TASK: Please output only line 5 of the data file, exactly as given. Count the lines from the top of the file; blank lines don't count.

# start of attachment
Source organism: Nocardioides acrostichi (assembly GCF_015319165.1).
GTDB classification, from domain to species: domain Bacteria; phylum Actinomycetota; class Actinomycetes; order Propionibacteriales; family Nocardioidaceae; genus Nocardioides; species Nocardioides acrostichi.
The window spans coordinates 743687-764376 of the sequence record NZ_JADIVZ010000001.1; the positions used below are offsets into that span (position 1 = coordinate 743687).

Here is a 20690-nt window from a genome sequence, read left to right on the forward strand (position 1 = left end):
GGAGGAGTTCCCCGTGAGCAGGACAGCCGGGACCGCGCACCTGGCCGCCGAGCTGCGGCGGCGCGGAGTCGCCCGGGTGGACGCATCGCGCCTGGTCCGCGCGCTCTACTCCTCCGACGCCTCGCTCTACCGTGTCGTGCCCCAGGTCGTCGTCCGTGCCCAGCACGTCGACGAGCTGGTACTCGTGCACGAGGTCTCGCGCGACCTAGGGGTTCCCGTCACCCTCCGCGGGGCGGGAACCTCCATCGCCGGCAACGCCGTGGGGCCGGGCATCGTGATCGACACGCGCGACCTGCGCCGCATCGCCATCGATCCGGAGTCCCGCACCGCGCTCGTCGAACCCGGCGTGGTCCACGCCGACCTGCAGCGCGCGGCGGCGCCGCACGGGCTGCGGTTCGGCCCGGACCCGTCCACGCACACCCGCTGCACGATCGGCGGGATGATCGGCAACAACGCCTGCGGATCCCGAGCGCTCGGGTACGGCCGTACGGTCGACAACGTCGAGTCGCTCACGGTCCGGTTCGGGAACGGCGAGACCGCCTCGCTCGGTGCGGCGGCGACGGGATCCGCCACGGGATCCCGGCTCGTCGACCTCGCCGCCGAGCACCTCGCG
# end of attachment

GGAGGAGTTCCCCGTGAGCAGGACAGCCGGGACCGCGCACCTGGCCGCCGAGCTGCGGCGGCGCGGAGTCGCCCGGGTGGACGCATCGCGCCTGGTCCGCGCGCTCTACTCCTCCGACGCCTCGCTCTACCGTGTCGTGCCCCAGGTCGTCGTCCGTGCCCAGCACGTCGACGAGCTGGTACTCGTGCACGAGGTCTCGCGCGACCTAGGGGTTCCCGTCACCCTCCGCGGGGCGGGAACCTCCATCGCCGGCAACGCCGTGGGGCCGGGCATCGTGATCGACACGCGCGACCTGCGCCGCATCGCCATCGATCCGGAGTCCCGCACCGCGCTCGTCGAACCCGGCGTGGTCCACGCCGACCTGCAGCGCGCGGCGGCGCCGCACGGGCTGCGGTTCGGCCCGGACCCGTCCACGCACACCCGCTGCACGATCGGCGGGATGATCGGCAACAACGCCTGCGGATCCCGAGCGCTCGGGTACGGCCGTACGGTCGACAACGTCGAGTCGCTCACGGTCCGGTTCGGGAACGGCGAGACCGCCTCGCTCGGTGCGGCGGCGACGGGATCCGCCACGGGATCCCGGCTCGTCGACCTCGCCGCCGAGCACCTCGCG